Diagnosis of post-traumatic stress disorder (PTSD) was also assessed for each case and control. Two outpatient encounters of ICD-9 code 309.81 in the first diagnostic position, with the first outpatient diagnosis occurring within 4 to 12 months after the end date of the first OEF/OIF deployment and the second diagnosis occurring within 2 years after the end date of the first OEF/OIF deployment, defined PTSD.

Cytokine measurement

Cytokine analysis was performed on the serum samples using Quantibody Human Cytokine Array 1 platform from Raybiotech, Inc. (Atlanta, GA), which utilizes multiplexed sandwich ELISA-based technology to determine the concentration of multiple cytokines simultaneously.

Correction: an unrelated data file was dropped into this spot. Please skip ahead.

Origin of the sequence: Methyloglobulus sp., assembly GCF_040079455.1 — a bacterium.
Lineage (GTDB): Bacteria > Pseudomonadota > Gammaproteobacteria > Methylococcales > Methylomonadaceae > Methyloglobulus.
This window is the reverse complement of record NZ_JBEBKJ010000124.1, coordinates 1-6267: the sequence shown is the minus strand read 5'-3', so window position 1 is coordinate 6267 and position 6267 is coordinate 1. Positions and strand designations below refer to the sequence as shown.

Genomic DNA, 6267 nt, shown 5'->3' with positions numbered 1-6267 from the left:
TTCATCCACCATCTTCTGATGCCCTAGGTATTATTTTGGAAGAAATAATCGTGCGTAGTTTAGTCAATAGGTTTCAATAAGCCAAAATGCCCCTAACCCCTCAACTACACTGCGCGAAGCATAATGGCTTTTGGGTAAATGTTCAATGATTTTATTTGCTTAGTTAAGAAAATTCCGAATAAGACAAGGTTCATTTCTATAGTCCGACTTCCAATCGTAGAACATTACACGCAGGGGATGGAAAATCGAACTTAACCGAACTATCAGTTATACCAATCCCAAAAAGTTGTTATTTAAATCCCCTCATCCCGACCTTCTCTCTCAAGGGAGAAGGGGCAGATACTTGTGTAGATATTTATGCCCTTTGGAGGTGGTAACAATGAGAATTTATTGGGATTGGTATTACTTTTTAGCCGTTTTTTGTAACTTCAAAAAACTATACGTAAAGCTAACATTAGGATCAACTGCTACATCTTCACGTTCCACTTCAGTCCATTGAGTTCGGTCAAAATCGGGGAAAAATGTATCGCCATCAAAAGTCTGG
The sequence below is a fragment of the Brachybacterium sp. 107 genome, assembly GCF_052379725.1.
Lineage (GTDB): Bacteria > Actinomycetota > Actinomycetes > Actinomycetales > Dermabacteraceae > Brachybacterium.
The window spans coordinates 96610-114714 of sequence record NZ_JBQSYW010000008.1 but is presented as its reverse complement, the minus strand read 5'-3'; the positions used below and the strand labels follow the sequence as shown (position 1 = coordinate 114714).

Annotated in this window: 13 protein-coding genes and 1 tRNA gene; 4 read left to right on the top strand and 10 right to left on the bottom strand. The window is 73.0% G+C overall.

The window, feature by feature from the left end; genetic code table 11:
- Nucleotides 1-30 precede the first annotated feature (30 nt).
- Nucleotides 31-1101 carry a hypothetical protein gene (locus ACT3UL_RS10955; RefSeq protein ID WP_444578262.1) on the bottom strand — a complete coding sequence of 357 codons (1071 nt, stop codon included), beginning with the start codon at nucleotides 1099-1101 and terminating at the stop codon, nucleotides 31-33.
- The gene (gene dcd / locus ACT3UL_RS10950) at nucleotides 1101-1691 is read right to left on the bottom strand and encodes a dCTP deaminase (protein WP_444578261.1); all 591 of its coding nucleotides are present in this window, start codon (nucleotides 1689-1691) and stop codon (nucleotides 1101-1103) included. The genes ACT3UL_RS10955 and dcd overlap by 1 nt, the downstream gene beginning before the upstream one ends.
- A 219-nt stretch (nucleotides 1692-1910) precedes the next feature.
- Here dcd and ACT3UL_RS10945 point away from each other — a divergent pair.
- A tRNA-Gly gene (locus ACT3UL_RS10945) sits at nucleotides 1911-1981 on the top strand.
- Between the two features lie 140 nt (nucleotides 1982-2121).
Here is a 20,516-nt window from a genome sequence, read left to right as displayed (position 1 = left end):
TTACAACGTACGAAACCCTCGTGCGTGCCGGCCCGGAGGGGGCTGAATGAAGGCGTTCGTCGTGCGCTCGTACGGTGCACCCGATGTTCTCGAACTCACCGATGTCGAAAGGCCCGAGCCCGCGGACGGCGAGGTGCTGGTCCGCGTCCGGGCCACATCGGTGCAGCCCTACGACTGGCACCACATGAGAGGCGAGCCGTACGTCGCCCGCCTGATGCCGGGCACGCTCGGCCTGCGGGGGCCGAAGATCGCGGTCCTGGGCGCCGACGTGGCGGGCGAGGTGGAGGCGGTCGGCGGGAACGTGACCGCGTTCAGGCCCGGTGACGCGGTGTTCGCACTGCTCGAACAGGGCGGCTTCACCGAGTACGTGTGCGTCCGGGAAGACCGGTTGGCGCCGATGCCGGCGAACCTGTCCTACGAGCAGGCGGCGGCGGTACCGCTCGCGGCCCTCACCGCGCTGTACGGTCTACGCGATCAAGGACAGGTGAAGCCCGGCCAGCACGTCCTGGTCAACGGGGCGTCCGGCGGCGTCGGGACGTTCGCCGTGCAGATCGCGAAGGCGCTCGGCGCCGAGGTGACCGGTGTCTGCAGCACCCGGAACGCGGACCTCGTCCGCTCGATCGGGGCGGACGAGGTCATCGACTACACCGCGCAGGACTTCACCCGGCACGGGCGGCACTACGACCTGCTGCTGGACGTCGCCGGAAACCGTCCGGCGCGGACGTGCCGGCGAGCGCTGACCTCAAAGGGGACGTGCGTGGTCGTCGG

The Quantibody array was custom made for our study using the following 15 cytokines: nerve growth factor β (β-NGF), interleukin (IL) 1α, IL1β, IL4, IL6, IL8, IL10, IL13, IL17, monocyte chemoattractant protein-1 (MCP-1), matrix metallopeptidase 3 (MMP-3), matrix metallopeptidase 9 (MMP-9), transforming growth factor β-1 (TGFβ-1), TNFα, and TNFβ. At the time of experiment, slides were equilibrated to room temperature for 20–30 min and air dried for another 1–2 h.